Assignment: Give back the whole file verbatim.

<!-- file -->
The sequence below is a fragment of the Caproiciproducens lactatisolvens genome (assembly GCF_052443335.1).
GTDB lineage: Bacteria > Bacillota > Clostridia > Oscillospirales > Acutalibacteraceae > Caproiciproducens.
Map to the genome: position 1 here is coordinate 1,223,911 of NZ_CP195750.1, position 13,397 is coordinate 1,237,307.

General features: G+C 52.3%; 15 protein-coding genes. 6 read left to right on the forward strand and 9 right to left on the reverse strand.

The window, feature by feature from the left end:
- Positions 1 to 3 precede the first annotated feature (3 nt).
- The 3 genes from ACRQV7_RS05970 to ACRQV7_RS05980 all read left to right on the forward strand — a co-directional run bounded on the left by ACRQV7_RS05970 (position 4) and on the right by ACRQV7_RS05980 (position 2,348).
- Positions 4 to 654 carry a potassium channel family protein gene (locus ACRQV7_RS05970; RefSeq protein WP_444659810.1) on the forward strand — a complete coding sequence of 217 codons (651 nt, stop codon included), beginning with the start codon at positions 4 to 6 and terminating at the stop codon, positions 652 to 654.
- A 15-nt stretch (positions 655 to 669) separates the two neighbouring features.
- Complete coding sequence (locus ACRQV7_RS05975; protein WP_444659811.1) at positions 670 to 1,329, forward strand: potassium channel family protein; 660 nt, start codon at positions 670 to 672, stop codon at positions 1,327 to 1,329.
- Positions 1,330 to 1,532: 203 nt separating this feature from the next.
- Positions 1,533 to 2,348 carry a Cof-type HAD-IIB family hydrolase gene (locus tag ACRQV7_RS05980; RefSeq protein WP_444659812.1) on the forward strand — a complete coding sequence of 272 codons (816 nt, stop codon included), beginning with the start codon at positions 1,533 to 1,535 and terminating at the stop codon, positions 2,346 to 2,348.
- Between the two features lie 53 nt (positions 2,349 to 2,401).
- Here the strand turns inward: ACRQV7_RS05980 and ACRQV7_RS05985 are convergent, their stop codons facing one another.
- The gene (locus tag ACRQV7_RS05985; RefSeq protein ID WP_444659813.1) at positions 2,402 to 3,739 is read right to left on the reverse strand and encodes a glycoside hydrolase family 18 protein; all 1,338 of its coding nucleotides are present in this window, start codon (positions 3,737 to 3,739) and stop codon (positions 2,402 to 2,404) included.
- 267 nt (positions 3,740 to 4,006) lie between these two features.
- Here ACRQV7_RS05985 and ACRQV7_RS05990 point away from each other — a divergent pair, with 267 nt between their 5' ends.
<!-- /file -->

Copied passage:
The sequence below is a fragment of the Caproiciproducens lactatisolvens genome (assembly GCF_052443335.1).
GTDB lineage: Bacteria > Bacillota > Clostridia > Oscillospirales > Acutalibacteraceae > Caproiciproducens.
Map to the genome: position 1 here is coordinate 1,223,911 of NZ_CP195750.1, position 13,397 is coordinate 1,237,307.

General features: G+C 52.3%; 15 protein-coding genes. 6 read left to right on the forward strand and 9 right to left on the reverse strand.

The window, feature by feature from the left end:
- Positions 1 to 3 precede the first annotated feature (3 nt).
- The 3 genes from ACRQV7_RS05970 to ACRQV7_RS05980 all read left to right on the forward strand — a co-directional run bounded on the left by ACRQV7_RS05970 (position 4) and on the right by ACRQV7_RS05980 (position 2,348).
- Positions 4 to 654 carry a potassium channel family protein gene (locus ACRQV7_RS05970; RefSeq protein WP_444659810.1) on the forward strand — a complete coding sequence of 217 codons (651 nt, stop codon included), beginning with the start codon at positions 4 to 6 and terminating at the stop codon, positions 652 to 654.
- A 15-nt stretch (positions 655 to 669) separates the two neighbouring features.
- Complete coding sequence (locus ACRQV7_RS05975; protein WP_444659811.1) at positions 670 to 1,329, forward strand: potassium channel family protein; 660 nt, start codon at positions 670 to 672, stop codon at positions 1,327 to 1,329.
- Positions 1,330 to 1,532: 203 nt separating this feature from the next.
- Positions 1,533 to 2,348 carry a Cof-type HAD-IIB family hydrolase gene (locus tag ACRQV7_RS05980; RefSeq protein WP_444659812.1) on the forward strand — a complete coding sequence of 272 codons (816 nt, stop codon included), beginning with the start codon at positions 1,533 to 1,535 and terminating at the stop codon, positions 2,346 to 2,348.
- Between the two features lie 53 nt (positions 2,349 to 2,401).
- Here the strand turns inward: ACRQV7_RS05980 and ACRQV7_RS05985 are convergent, their stop codons facing one another.
- The gene (locus tag ACRQV7_RS05985; RefSeq protein ID WP_444659813.1) at positions 2,402 to 3,739 is read right to left on the reverse strand and encodes a glycoside hydrolase family 18 protein; all 1,338 of its coding nucleotides are present in this window, start codon (positions 3,737 to 3,739) and stop codon (positions 2,402 to 2,404) included.
- 267 nt (positions 3,740 to 4,006) lie between these two features.
- Here ACRQV7_RS05985 and ACRQV7_RS05990 point away from each other — a divergent pair, with 267 nt between their 5' ends.